Opinion, arguments & analyses from the editors of Scientific American

Moving forward with electronic health records


electronic health records stimulus progressNEW YORK—Almost a year since President Obama signed the American Recovery and Reinvestment Act (ARRA), which earmarked some $19 billion to get electronic health records off the ground, most of the country's medical and research institutions are still primarily pushing paper.

So what will it take to help medical institutions get a move on?

Researchers, health professionals and government officials gathered here today at the New York Academy of Sciences to try to hash that out. Bells, whistles and some financial carrots seemed to be the most popular ideas, but many in the field cautioned that the onslaught of information is set to create a fundamental shift in medical practice and research.

Many of the promised benefits of electronic health care records are in eliminating redundant boxes in drab workflow charts, reducing errors and cutting costs. But some of the sexier possibilities include leveraging the wealth of health info to help physicians and other health care workers make better decisions in real-time.

A new wide-ranging repository of data could help, for instance, with diagnostic decisions. As Charles Lagor, of Philips Research North America, noted at the symposium, one program being worked on there would allow radiologists, who are tasked with poring over countless images, to sync a new patient's history with stored data on patients with similar histories to come up with a probability level for diagnoses. The algorithms in this case-based reasoning program, said Lagor, have had more than 90 percent accuracy so far. By helping care providers make more informed on-the-spot decisions, Lagor—and others working on developing new systems—hope to meet the government's criteria for ARRA funds by proving their projects will have "meaningful use."

The deluge of e-records data, however, could sink systems and providers unprepared to deal with it. Electronic medical record systems need not just be digital versions of paper files, noted John Gomez, of Eclipsys Corporation, a health IT provider; they ought to have the smarts to organize and optimize the information. Doctors, too, will likely become responsible for taking all this additional information into account and in the future might be found liable if they neglect to do so.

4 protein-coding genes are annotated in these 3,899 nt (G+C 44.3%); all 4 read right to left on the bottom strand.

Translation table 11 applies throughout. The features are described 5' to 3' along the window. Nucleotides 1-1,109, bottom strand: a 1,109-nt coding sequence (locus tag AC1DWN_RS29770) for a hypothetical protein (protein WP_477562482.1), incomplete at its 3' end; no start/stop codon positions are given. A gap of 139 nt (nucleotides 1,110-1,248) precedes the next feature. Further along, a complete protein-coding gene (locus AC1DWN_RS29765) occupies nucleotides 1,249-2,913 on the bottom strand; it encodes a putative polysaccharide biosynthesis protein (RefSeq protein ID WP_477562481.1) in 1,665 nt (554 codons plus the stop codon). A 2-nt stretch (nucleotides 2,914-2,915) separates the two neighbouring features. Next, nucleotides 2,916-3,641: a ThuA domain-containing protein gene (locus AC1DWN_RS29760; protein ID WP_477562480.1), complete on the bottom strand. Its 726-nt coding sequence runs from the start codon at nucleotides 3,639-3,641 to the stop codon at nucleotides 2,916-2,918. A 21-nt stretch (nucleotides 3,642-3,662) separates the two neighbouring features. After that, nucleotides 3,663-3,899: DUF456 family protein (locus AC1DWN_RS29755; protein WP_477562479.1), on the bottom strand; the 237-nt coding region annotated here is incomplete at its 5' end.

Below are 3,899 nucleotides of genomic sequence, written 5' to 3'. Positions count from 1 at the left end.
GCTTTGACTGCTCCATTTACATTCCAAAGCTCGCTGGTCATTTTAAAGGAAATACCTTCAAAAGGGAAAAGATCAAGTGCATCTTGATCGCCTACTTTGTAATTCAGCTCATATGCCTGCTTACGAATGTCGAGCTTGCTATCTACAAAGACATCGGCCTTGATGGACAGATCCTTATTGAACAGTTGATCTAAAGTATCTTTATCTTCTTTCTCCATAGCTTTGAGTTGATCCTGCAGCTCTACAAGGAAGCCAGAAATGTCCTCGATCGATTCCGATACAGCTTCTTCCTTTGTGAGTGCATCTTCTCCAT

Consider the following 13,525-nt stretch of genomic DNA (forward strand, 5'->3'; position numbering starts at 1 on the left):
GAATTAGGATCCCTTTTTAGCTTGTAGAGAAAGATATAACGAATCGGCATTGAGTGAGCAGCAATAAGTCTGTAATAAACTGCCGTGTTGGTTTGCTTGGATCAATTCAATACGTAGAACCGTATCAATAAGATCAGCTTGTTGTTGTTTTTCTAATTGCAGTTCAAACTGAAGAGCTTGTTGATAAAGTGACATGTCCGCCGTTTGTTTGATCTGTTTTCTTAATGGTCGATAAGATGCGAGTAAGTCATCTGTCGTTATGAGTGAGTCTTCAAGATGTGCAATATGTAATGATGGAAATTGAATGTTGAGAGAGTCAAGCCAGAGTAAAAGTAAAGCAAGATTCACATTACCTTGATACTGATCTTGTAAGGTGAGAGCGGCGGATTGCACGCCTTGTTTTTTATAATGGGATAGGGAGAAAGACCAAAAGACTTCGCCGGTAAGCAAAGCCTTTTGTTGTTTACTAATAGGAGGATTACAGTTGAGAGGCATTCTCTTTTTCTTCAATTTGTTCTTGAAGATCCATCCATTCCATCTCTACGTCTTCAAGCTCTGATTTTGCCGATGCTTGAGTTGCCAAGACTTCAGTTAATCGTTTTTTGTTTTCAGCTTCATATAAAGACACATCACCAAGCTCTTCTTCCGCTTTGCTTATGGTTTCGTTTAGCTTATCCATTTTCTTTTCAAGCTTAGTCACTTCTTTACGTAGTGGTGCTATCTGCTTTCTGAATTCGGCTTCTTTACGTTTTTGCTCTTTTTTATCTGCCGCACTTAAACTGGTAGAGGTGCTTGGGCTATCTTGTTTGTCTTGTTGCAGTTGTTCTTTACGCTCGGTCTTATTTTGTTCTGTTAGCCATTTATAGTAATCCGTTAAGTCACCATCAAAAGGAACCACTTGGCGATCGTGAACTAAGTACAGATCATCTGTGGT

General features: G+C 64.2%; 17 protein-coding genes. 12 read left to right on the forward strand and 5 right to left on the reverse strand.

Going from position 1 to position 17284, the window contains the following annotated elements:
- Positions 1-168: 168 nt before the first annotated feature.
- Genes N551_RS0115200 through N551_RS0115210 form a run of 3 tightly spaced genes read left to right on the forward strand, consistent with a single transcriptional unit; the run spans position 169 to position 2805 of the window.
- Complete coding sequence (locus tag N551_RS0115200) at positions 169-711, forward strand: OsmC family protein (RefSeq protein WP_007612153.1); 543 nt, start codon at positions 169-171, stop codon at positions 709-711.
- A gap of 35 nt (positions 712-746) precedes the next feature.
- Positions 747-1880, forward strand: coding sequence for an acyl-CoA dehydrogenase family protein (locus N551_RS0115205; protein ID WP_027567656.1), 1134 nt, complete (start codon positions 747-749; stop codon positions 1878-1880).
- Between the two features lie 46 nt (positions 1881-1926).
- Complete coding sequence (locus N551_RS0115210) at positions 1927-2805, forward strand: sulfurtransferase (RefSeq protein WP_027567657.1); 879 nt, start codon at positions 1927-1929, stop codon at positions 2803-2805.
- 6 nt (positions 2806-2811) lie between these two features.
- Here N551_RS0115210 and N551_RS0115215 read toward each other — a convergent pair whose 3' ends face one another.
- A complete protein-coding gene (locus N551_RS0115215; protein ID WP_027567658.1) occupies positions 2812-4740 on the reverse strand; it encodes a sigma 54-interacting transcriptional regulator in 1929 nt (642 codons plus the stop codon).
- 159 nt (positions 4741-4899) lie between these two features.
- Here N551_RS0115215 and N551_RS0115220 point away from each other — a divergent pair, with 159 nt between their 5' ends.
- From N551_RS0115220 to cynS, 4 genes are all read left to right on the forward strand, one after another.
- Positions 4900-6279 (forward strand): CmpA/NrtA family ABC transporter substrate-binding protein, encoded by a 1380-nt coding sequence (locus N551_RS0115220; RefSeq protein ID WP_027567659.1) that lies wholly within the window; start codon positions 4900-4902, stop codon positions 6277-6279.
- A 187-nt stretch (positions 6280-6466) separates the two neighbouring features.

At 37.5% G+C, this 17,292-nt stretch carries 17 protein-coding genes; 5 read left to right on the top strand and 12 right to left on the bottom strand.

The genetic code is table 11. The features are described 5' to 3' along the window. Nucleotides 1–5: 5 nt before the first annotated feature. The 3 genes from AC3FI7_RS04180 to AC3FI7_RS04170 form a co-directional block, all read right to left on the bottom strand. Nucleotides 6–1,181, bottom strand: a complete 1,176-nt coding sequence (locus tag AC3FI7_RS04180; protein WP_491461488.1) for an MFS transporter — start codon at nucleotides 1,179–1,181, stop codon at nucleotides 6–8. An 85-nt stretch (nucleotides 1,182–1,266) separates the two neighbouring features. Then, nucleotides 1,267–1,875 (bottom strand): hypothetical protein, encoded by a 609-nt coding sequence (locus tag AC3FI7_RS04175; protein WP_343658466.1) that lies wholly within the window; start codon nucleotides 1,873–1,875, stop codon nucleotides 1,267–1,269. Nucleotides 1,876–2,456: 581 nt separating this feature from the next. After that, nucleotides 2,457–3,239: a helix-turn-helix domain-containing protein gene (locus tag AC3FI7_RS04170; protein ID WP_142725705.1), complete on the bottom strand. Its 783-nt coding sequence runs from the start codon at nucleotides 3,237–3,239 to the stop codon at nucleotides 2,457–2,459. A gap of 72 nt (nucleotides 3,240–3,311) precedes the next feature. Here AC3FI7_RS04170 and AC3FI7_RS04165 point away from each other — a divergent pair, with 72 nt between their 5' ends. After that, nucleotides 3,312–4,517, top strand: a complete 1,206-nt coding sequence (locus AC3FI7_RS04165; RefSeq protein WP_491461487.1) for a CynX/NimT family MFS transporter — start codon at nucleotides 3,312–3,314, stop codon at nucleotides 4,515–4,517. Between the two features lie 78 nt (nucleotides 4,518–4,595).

Much more mobile information also means more security concerns, especially for the institutions with the electronic systems that could be held financially liable for breaches in security—accidental or intentional. A new set of rules from the Health Insurance Portability and Accountability Act (HIPAA) set in place September 2009 requires institutions to provide information to patients (if they request it) about who has seen their medical records not just in the event of an unusual breach as was previously the practice, but also anyone who accesses it for standard treatment, payment or operations—a huge increase in reporting and accountability demands, noted Soumitra Sengupta of Columbia University and New York Presbyterian Hospital.

On the up side, as with the digitization of other fields, in everything from recipes to stock trading, putting content into the ether has historically had a way of democratizing it. Health records may well follow this trend, according to many who propose that the future guardians of health records will be individuals themselves.

Records that now live shrouded in opaque manila folders and locked in hospital basements might soon be just as open to the patient seeking treatment as to the clinician providing it. "We need to eradicate that barrier" between patients and their own health data, said Gomez. He argued, however, that there is still a crucial place for health care providers in managing the onslaught of information, but they should act more as data docents. "We need to guide the patient," he said, but they will no longer accept being barred from the decision-making process.

The billion-dollar question, however, is how much will all of this cost? Despite the $19 billion set aside in ARRA, digitizing the nation's health record systems will likely cost a heck of a lot more, said Edward Rogoff, of Baruch College in New York City. Somewhere in the order of about $200 billion over five to 10 years, he estimated. But it should pay off, right? "It does make sense in a conceptual sense," he said. But, "what's the evidence? None." Certainly, technology and digitization has cut costs in industry after industry, yet a systems overhaul won't automatically translate into optimal efficiency and cost saving, he cautioned. Unless there are many players in the field, it could become "more or less the equivalent of cable television," he said, where large players dominate the market and prices remain high.

With mounting challenges and costs, Rogoff, whose presentation was given against a slide with a rainbow background, strived to capture the persisting concern, asking: "Is there a pot of gold at the end of this rainbow?" Raising again the question of just what it might take to get institutions and individual practitioners to make the long and expensive journey to find out.

Image courtesy of iStockphoto/ttueni

The views expressed are those of the author and are not necessarily those of Scientific American.

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